From September 2017, some 3 to 4-year-olds will qualify for 30 hours free childcare. But be warned, this isn’t as great as it sounds.
Anybody that has young children knows that it can be a real struggle juggling childcare and work. Even if you don’t work, having somebody else look after your child for a short time can provide some much-needed respite. Until recently, every family qualified for 15 hours worth of free childcare for their 3 or 4-year-old. However, in March 2017, the Government announced that they would be doubling the number of free childcare hours available for working families to 30.
Who qualifies for 30 hours free childcare?
To qualify you (and your partner) must
- each expect to earn at least £120 a week or work more than 16 hours at the National Living Wage (unless you became self-employed less than 12 months ago), or each expect to earn at least £113 a week or work more than 16 hours at the National Minimum Wage (unless you became self-employed less than 12 months ago)
- each expect to earn at least £61.92 a week if you’re under 18, £84.80 a week if you’re aged 18-20 or £52.80 a week if you’re an apprentice (either under 19 or in the first year of your apprenticeship)
- your child attends a participating nursery, childminder, playgroup or Sure Start Children’s Centre.
When and where can you apply?
Taken from the government website:
|Child’s birthday||When you can claim|
|1 January to 31 March||The beginning of the summer term on or after 1 April|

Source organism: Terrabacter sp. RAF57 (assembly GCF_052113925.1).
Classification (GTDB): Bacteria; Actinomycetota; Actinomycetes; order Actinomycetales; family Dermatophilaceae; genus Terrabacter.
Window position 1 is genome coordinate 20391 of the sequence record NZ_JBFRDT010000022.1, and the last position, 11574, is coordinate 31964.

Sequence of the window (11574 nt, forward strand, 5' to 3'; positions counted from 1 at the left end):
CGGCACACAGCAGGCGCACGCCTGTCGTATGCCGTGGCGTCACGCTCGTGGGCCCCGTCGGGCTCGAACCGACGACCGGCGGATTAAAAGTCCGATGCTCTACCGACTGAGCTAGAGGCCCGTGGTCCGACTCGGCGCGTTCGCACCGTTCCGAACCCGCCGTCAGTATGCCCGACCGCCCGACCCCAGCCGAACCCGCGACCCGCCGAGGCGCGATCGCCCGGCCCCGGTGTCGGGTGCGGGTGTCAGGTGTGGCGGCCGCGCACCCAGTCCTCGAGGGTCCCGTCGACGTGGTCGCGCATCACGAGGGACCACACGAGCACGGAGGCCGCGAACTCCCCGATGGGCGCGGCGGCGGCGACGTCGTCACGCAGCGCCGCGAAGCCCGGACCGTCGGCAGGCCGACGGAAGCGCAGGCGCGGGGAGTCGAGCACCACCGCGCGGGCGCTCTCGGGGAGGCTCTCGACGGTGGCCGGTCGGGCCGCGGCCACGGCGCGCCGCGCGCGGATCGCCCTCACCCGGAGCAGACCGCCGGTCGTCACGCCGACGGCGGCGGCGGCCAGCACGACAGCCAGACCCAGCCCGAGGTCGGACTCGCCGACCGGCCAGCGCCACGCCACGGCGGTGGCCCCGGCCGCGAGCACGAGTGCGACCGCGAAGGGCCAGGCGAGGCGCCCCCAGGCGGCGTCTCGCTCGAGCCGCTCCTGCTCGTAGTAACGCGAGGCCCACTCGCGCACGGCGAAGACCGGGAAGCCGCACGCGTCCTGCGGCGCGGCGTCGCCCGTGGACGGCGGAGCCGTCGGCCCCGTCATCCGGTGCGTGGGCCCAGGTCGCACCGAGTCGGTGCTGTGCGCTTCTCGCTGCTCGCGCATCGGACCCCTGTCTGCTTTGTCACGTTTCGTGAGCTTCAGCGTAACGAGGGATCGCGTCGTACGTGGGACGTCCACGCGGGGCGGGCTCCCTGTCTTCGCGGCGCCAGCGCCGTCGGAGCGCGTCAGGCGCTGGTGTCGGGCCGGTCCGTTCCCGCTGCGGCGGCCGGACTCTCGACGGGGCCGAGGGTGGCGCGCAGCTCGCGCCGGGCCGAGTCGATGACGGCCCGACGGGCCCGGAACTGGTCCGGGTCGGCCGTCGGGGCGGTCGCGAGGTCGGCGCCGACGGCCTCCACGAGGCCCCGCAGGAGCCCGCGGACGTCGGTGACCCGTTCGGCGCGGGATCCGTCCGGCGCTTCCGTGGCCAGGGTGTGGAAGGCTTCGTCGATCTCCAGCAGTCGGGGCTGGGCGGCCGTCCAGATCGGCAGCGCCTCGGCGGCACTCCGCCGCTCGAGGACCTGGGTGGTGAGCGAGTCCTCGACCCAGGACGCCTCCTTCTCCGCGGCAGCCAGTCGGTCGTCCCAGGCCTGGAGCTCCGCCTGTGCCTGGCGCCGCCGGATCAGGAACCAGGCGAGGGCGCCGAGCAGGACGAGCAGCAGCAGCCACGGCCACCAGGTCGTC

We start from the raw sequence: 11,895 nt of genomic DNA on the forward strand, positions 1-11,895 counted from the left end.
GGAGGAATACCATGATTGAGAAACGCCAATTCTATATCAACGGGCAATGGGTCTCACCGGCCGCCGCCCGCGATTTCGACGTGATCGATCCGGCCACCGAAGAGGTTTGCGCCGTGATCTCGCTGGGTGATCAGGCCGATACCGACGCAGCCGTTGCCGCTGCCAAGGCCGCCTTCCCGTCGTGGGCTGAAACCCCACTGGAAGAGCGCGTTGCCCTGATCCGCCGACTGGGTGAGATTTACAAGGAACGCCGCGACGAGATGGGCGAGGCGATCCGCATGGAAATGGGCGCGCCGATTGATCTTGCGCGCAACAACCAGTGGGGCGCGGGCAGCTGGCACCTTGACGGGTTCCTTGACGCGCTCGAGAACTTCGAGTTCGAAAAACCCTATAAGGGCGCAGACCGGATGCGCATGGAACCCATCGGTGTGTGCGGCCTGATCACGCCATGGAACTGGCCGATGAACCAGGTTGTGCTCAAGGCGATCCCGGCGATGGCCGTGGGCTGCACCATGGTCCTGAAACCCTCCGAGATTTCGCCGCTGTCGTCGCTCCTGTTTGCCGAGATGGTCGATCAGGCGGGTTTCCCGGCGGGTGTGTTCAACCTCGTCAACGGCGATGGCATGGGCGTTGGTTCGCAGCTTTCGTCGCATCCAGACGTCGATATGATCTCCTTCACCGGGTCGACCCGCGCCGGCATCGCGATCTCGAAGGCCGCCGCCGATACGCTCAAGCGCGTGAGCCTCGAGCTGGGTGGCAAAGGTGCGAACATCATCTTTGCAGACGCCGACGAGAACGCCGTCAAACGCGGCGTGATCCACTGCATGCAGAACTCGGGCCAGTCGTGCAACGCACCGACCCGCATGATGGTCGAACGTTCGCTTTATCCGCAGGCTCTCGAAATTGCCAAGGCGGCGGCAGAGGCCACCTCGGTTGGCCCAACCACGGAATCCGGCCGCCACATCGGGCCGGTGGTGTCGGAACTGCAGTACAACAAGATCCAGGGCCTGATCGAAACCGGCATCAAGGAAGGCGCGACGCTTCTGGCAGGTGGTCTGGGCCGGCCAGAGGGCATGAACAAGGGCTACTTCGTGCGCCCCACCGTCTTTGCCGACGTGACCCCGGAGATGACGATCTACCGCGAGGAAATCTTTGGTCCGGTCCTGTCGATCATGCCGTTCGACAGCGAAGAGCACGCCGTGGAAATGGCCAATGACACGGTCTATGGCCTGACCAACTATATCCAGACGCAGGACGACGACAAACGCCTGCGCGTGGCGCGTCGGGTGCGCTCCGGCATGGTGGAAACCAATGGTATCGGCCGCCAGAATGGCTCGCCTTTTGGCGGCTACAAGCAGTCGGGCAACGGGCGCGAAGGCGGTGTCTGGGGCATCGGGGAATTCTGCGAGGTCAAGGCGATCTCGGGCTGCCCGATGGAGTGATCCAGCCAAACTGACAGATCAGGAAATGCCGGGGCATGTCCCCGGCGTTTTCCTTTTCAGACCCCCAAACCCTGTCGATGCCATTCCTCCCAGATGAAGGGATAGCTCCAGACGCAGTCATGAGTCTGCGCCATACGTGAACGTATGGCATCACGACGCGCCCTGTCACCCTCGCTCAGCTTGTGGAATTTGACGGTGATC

|1 April to 31 August||The beginning of the autumn term on or after 1 September|
|1 September to 31 December||The beginning of the spring term on or after 1 January|
Your child was born on 15 February 2013 and will turn 3 on 15 February 2016. You can get free childcare from 1 April 2016.
When you’re ready to apply, follow this link.
Well, it does sound like a great idea. Parents are encouraged to work more, which stimulates the economy and earns the Government more in tax. In-turn, child care providers will be in more demand and so will earn extra. Everybody is happy. Well, not quite.
I’m not sure who the Government hires to create its websites, but they rarely run smoothly. There have been plenty of reports from people who have struggled to apply due to various problems with the site or their account. In fact, there have been over 1000 official complaints already.
The real costs
In all its wisdom, the Government has underestimated how much providers charge for care. For example, in Kent, the Government will provide £3.96 for each hour. Nearly all care providers charge more than this at between £4 and £5 per hour. This means that all care givers will have to take a pay cut.
Imagine if you ran a nursery with 20 children and charged £4.50 per hour. The Government scheme would mean a loss of 54 pence per child per hour. Over a six hour day, the nursery would lose £64.80, meaning a loss of £324 per week. That’s the equivalent of one member of staff.
What are care givers doing about it?
To meet the loss in pay, providers are having to think more creatively. That means charging for things that were once free. So don’t be surprised to receive a bill for lunch, snacks or trips out. Childminders may even look at charging for even smaller items such as the use of baby wipes or nappy sacks.
So, please don’t get angry if you start getting charged for extras. Remember, the 30 hours free childcare generally means a pay cut for the providers.
And if you have young children and struggle to find local groups and activities, take a look at the Hoop app.